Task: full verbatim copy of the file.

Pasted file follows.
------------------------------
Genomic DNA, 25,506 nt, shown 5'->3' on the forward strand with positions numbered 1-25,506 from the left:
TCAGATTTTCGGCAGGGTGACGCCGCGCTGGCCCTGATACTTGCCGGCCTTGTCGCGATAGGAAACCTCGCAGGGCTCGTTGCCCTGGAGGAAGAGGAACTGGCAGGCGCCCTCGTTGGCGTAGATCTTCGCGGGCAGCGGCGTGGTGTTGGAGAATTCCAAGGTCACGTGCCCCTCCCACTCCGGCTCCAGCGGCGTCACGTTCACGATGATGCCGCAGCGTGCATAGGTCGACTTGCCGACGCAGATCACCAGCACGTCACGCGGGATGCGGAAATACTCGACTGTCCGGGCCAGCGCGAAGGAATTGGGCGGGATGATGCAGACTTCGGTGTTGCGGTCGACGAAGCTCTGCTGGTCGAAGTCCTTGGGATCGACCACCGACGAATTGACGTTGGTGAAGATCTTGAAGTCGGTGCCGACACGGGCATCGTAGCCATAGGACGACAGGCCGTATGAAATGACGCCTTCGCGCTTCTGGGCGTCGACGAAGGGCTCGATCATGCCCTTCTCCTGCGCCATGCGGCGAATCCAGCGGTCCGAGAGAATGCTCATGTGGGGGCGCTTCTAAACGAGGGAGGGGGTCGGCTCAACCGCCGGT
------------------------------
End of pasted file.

Genomic DNA, 25,506 nt, shown 5'->3' on the forward strand with positions numbered 1-25,506 from the left:
TCAGATTTTCGGCAGGGTGACGCCGCGCTGGCCCTGATACTTGCCGGCCTTGTCGCGATAGGAAACCTCGCAGGGCTCGTTGCCCTGGAGGAAGAGGAACTGGCAGGCGCCCTCGTTGGCGTAGATCTTCGCGGGCAGCGGCGTGGTGTTGGAGAATTCCAAGGTCACGTGCCCCTCCCACTCCGGCTCCAGCGGCGTCACGTTCACGATGATGCCGCAGCGTGCATAGGTCGACTTGCCGACGCAGATCACCAGCACGTCACGCGGGATGCGGAAATACTCGACTGTCCGGGCCAGCGCGAAGGAATTGGGCGGGATGATGCAGACTTCGGTGTTGCGGTCGACGAAGCTCTGCTGGTCGAAGTCCTTGGGATCGACCACCGACGAATTGACGTTGGTGAAGATCTTGAAGTCGGTGCCGACACGGGCATCGTAGCCATAGGACGACAGGCCGTATGAAATGACGCCTTCGCGCTTCTGGGCGTCGACGAAGGGCTCGATCATGCCCTTCTCCTGCGCCATGCGGCGAATCCAGCGGTCCGAGAGAATGCTCATGTGGGGGCGCTTCTAAACGAGGGAGGGGGTCGGCTCAACCGCCGGT